When the weather gets chilly, it’s time for a tea party! So we decided to invite the girls over for a real old-fashioned high tea. Kitty has lots of teacups, but we wanted a fun kettle and fancy spoons, too. And where better to find them than at the flea market?
We headed straight for our favorite silver guy’s booth. He has every type of silverware imaginable, from asparagus forks to bonbon scoops. We told him about our party, and he showed us two styles of spoons for tea: the long kind for iced tea and the little ones to set on a saucer. Jennifer needed the regular kind and picked out four ornate ones. Since the price of silver is so high these days, she opted for silver plate. (Just as pretty for a fraction of the cost!)
The silver guy also showed us a pair of claw-foot sugar tongs. He said they were a must for proper ladies who sweeten their tea with sugar cubes. So, of course, being proper ladies, we bought them too. And all five pieces for just $18. His wife had some copper kettles, but we had our hearts set on colorful enamelware.
We found some printed tea towels hanging across the way. We asked the gal why they are called tea towels. She explained that they were originally drying cloths for fine china tea sets. They were so handy, though, they ended up being teapot cozies, basket liners, and everyday kitchen towels. While she was talking, we fell in love with a pair of blue-and-white striped ones and snatched them up for $4. We should have bought more!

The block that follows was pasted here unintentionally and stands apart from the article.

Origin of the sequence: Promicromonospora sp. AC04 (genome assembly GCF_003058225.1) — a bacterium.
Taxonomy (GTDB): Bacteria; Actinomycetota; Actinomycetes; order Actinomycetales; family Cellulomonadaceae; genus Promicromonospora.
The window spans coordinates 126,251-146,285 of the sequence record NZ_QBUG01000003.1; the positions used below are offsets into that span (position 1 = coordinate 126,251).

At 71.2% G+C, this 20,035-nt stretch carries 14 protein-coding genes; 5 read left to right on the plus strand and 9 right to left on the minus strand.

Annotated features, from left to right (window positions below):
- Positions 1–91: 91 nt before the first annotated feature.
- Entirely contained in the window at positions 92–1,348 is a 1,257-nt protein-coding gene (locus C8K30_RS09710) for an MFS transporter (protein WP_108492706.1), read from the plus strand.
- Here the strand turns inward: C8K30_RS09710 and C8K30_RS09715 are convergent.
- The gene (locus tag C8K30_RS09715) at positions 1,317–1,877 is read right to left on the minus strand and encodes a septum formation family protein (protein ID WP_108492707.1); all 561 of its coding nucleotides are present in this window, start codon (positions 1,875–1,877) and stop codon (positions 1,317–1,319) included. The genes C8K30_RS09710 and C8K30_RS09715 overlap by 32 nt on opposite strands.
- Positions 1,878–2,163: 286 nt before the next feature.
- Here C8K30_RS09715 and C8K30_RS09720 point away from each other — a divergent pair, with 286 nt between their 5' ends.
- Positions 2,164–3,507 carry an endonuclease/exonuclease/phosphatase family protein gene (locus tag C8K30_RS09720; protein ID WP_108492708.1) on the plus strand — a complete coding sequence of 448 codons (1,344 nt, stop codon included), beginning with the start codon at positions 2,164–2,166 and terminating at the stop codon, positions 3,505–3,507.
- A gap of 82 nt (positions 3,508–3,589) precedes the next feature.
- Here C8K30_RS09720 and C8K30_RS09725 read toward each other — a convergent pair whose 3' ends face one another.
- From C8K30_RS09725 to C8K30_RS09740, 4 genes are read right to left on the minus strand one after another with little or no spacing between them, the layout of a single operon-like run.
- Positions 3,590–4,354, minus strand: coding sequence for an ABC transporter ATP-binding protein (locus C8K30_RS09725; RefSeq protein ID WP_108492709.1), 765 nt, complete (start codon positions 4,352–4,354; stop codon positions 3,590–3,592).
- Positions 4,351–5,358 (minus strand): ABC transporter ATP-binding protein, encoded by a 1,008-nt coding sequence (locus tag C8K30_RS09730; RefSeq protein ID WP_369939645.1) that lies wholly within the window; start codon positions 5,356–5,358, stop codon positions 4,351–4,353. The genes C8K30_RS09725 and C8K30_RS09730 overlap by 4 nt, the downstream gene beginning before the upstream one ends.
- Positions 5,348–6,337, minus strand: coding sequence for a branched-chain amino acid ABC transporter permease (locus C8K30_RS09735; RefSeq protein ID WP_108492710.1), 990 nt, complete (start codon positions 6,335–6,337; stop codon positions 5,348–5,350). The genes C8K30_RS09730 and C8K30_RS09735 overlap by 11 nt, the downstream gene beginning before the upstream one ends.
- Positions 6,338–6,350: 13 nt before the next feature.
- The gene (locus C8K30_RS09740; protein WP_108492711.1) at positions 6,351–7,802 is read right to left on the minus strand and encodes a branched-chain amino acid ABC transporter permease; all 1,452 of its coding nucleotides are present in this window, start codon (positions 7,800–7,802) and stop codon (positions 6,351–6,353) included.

Two stalls over, we found dozens of teacups mixed into a table of bric-a-brac. Kitty started her teacup collection in college with a Limoges cup and saucer, hand-painted with roses. This time she found a bone china teacup with dancing storks. Jennifer discovered a Delft-style cow creamer to match the new tea towels and a tea bag catcher shaped like a teapot. We pooled our money and paid $24 for the lot.
We shopped the next few aisles without buying, then we found the enamelware. Jennifer immediately went for an orange kettle with a bell-bottom and tons of personality. The dealer was asking $28, which we thought was reasonable. When it’s a deal, it’s a deal!
Don’t save your vintage tea collectibles for Earl Grey in the parlor. These charming finds are so small, they fit into any décor. Brighten up your kitchen with cut flowers in a chintz teapot. Dress up a vanity with a gilded demitasse that doubles as a jewelry keeper. Or store cotton balls in an English tea tin on the bathroom counter. And a mini children’s tea set is small enough to fit anywhere!